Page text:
Two different parameters affect people's risk perception. According to Barnett (2005), these factors are broadly categorized into Macro and Micro-level factors. An example of a micro-level factor is the culture of safety and form of leadership within a country, community, or society. Perhaps, countries who have a profound history of positive safety leadership, that emphasizes on the issues that relate to emergency preparedness, are likely to have its citizens with higher risk perception, lower-risk tolerance, and lower-risk behaviors. In contrast, Nations whose leaders do not put much emphasis on creating a culture of safety is likely to have its members taking many risks from an outbreak of emergency, such as coronavirus pandemic. The two statements offer a perfect explanation to the ongoing rising number of deaths and a declining economy in the United States, compared to a slowly stabilizing Republic of China. In the U.S, the President perceived the risk to have originated from China, and that it did not have severe impacts as postulated; whereas, in China, the leaders imposed the measures such as lockdown and wearing of masks, which significantly reduced the spread and effects of COVID-19.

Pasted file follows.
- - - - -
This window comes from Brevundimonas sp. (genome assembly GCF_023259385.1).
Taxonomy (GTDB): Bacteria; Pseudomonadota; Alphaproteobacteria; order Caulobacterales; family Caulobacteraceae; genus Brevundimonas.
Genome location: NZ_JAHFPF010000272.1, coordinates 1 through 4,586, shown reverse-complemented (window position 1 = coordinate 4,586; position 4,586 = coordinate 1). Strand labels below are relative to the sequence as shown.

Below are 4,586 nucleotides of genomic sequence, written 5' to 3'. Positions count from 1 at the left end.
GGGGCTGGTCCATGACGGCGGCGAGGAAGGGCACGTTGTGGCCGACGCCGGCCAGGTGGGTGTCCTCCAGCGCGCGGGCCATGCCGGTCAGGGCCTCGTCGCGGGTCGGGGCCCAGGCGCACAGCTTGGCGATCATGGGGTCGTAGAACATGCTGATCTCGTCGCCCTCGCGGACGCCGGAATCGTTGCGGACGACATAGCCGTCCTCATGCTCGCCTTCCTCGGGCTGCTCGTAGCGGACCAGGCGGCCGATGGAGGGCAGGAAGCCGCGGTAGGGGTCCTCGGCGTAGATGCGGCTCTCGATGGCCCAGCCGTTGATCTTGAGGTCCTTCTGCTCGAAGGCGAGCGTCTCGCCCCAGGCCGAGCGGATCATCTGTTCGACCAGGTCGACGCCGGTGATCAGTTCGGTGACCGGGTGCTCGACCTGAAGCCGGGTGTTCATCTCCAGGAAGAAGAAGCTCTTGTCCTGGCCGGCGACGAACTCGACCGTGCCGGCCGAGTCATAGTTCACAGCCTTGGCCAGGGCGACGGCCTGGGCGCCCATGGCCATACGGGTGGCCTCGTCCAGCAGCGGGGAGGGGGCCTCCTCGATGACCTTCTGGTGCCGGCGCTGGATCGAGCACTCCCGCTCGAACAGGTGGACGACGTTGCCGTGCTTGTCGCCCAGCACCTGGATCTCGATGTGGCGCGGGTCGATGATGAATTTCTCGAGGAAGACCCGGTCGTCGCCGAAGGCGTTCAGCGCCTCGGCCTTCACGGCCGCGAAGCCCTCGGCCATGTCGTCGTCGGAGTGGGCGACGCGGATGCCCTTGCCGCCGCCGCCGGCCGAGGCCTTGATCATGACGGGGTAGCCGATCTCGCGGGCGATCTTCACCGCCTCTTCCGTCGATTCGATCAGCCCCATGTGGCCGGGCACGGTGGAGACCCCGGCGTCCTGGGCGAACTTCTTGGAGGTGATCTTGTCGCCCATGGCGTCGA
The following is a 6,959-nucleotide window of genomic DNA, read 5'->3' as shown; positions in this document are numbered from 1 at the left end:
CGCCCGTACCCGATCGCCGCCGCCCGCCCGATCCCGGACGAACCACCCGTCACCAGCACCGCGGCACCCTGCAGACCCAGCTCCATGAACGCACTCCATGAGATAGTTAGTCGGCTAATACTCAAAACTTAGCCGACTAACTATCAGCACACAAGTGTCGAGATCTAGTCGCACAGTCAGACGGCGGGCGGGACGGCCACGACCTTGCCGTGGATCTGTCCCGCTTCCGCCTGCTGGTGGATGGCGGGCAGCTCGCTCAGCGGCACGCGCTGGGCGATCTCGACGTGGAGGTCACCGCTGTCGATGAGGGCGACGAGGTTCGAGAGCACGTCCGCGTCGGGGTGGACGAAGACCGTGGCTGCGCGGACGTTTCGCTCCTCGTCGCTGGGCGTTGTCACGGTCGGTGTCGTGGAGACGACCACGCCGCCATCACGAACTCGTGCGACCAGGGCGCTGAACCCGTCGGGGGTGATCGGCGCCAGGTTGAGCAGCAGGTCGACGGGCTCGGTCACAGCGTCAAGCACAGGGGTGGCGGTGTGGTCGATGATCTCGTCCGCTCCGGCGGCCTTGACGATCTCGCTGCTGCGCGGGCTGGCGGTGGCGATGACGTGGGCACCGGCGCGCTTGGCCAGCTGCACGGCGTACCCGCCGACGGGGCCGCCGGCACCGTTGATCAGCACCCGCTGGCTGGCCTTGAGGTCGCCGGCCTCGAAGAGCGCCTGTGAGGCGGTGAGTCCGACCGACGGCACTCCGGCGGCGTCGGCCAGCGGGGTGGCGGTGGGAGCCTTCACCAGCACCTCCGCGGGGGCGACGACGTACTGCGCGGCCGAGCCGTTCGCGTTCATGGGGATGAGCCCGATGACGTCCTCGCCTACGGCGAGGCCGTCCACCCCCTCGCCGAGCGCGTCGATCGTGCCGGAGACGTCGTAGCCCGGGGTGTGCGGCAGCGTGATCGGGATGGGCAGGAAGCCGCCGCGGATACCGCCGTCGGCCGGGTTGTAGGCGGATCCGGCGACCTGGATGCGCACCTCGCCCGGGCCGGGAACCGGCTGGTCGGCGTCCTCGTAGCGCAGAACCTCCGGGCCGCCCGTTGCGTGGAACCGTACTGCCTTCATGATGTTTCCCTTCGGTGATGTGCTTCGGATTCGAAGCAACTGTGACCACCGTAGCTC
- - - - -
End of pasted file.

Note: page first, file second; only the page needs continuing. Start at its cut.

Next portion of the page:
An example of a micro-level factor that determines risk perception and tolerance is the level of knowledge or enlightenment. In convention, Inouye (2014) found that more informed people had a higher risk perception, while the less informed ones possessed lower-risk judgment. It, therefore, means those who are knowledgeable about the origin, causes, and impacts of risk have a different risk perception with those who lack the same information. While the response to the threat might vary between the two categories, one precise observation from the research posited that an individual might decide to ignore the safety measures due to the wrong information he/she has about the disaster. In contrast, the same person may choose to maintain the safety measures after having understood the impacts and all-related information concerning the disaster. In either way, both macro and micro-level factors have affected people's behaviors to combat the COVID-19 pandemic.
The Risk of Social Media